Top offense, top defense set to clash in finale
Peter Steiner | Thursday, November 17, 2011
With the imminent clash between a potent offense and a tenacious defense, the question is inevitable. Does defense truly win championships or will the offense prevail to take home the trophy?
The answer will emerge Sunday, when No. 5 Dillon’s lockdown defense faces No. 3 Sorin’s high-octane offense. While Dillon has shut out opponents in four of the six games it has played, Sorin has averaged nearly 18 points per game in the regular season — 10 more points than the teams in its division combined.
Junior receiver Ryan Robinson attributed Sorin’s success to the Otters’ well-rounded offensive attack.
“The ability to run and pass — a dual-threat offense — [makes our offense go],” Robinson said. “We have a great running back [and] a great offensive line. We also have the deep passing threat that most teams lack with the quarterback and wide receivers.”
Sorin’s capability to gain yards on the ground or through the air keeps defenses honest when defending the run or pass, Robinson said.
“Usually we’ll try to mix it up to try to be unpredictable, but usually we end up running the ball because it’s a safer option,” he said. “We use the run to set up the pass. We try to pound it at them and then hit them deep.”
With three touchdown passes over 55 yards this season, this
strategy has worked well for Sorin. As a result, the Otters are certainly aware of the importance of these plays.
“It is tough to have a sustained drive in interhall without the discipline or coordination in the offense,” he said. “So usually the game comes down to one big play, who makes it and who doesn’t, whether it be on offense or defense. Luckily, we have been on the winning side of the big plays this year.”
However, when the big plays have been absent and the game is close, the Otters have relied on junior kicker Connor Wathen to come through in the clutch. In addition to kicking the game-winning field goals in the quarterfinals and semifinals, Wathen converted the game-winning extra point in overtime of last year’s interhall championship.
“We are really lucky to have such a fantastic kicker,” Robinson said. “Honestly, he could probably walk on [Notre Dame] if he wanted to. He’s got a cannon for a leg. I don’t think we have missed one extra point. We’ve missed maybe one field goal and to have that added aspect is invaluable.”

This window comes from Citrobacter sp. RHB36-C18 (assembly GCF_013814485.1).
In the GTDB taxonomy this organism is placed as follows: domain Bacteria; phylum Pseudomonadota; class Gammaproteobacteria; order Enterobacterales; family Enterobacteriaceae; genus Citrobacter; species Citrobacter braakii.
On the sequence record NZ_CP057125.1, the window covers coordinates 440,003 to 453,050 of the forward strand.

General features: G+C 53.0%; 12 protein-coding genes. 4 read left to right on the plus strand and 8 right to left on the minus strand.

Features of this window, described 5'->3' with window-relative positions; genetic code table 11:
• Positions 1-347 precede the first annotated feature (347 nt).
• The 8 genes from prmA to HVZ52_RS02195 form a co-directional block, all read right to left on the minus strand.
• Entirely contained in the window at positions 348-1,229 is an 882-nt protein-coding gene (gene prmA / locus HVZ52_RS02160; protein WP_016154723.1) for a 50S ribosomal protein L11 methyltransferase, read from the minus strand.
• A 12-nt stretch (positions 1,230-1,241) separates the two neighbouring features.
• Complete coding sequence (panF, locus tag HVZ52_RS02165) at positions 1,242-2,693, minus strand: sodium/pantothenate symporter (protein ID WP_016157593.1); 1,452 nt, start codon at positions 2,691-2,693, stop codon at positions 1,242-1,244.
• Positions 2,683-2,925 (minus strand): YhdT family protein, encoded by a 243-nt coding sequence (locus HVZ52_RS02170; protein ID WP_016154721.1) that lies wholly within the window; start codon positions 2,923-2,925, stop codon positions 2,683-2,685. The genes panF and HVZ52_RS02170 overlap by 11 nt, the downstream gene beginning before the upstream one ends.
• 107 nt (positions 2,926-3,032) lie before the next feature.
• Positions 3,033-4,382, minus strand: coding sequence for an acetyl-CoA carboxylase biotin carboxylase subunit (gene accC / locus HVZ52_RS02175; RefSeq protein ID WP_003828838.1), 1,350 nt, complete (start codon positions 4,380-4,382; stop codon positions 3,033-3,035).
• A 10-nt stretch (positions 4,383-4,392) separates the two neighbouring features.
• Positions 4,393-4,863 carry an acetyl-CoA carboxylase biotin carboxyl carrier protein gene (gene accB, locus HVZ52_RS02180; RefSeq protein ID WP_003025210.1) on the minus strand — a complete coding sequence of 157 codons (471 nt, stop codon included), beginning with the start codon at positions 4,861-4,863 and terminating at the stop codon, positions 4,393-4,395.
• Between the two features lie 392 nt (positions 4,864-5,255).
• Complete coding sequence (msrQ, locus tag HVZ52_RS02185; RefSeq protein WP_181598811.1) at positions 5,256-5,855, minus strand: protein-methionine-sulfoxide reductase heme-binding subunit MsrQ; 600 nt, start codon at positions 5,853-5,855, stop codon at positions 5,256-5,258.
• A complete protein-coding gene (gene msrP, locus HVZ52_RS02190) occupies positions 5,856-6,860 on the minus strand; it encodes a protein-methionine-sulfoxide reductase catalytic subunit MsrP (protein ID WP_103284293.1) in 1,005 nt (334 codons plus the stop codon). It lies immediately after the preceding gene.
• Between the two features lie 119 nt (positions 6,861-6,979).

To score, though, the Otters will have to move the ball against a Dillon squad that has only given up 20 points all season. In fact, junior captain Will Salvi and his fellow defensive teammates have nicknamed their defense, “Sticky D.”
“‘Sticky D’ is when the defense is always stuck to the offense, which means we are always going to be with them,” Salvi said. “No big plays. We are always going to be with them and always going to stop them.”
According to Salvi, the Big Red’s athleticism and speed allows them to swarm to the ball carrier and prevent meaningful gains by the offense.
“It starts with stopping the run and getting guys to the ball,” Salvi said. “That’s where our linebackers and defensive ends come in. We have a lot of fast guys on defense and a lot of good athletes in more of the bigger positions like linebackers and defensive linemen. They are athletic enough to go and attack the ball.”
Senior linebacker Evan Wray credited the defensive secondary with allowing the entire defense to play more aggressively against the run.
“I think our defensive backs are really strong and that allows our linebackers to focus a little more on the run,” Wray said.
“[Freshmen safeties Colin Terndrup and Ted Williams] are shutting down receivers so that allows the defense to be very aggressive.”
The Dillon defense, and its 20 given-up points this season, will have its hands full Sunday at 3:30 when it faces an offense that has averaged 18 points per game.